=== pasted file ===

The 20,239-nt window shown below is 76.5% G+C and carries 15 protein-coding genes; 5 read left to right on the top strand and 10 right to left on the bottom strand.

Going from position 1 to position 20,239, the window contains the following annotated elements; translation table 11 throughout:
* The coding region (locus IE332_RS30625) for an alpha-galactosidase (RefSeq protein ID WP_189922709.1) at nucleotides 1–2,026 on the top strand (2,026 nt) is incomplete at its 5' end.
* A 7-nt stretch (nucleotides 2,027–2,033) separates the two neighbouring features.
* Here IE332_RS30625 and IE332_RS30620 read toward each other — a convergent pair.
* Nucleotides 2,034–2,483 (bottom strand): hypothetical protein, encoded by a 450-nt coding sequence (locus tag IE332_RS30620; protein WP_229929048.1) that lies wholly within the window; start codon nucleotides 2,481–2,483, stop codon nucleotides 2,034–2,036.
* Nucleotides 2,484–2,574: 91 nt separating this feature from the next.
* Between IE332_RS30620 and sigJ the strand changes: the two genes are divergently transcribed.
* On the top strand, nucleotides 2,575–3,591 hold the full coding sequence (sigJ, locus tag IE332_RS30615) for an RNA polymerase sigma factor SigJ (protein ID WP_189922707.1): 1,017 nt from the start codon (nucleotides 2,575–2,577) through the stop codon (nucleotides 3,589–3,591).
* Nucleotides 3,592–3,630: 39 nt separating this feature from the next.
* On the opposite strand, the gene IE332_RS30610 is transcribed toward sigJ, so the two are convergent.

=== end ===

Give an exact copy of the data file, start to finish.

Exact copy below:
The 20,239-nt window shown below is 76.5% G+C and carries 15 protein-coding genes; 5 read left to right on the top strand and 10 right to left on the bottom strand.

Going from position 1 to position 20,239, the window contains the following annotated elements; translation table 11 throughout:
* The coding region (locus IE332_RS30625) for an alpha-galactosidase (RefSeq protein ID WP_189922709.1) at nucleotides 1–2,026 on the top strand (2,026 nt) is incomplete at its 5' end.
* A 7-nt stretch (nucleotides 2,027–2,033) separates the two neighbouring features.
* Here IE332_RS30625 and IE332_RS30620 read toward each other — a convergent pair.
* Nucleotides 2,034–2,483 (bottom strand): hypothetical protein, encoded by a 450-nt coding sequence (locus tag IE332_RS30620; protein WP_229929048.1) that lies wholly within the window; start codon nucleotides 2,481–2,483, stop codon nucleotides 2,034–2,036.
* Nucleotides 2,484–2,574: 91 nt separating this feature from the next.
* Between IE332_RS30620 and sigJ the strand changes: the two genes are divergently transcribed.
* On the top strand, nucleotides 2,575–3,591 hold the full coding sequence (sigJ, locus tag IE332_RS30615) for an RNA polymerase sigma factor SigJ (protein ID WP_189922707.1): 1,017 nt from the start codon (nucleotides 2,575–2,577) through the stop codon (nucleotides 3,589–3,591).
* Nucleotides 3,592–3,630: 39 nt separating this feature from the next.
* On the opposite strand, the gene IE332_RS30610 is transcribed toward sigJ, so the two are convergent.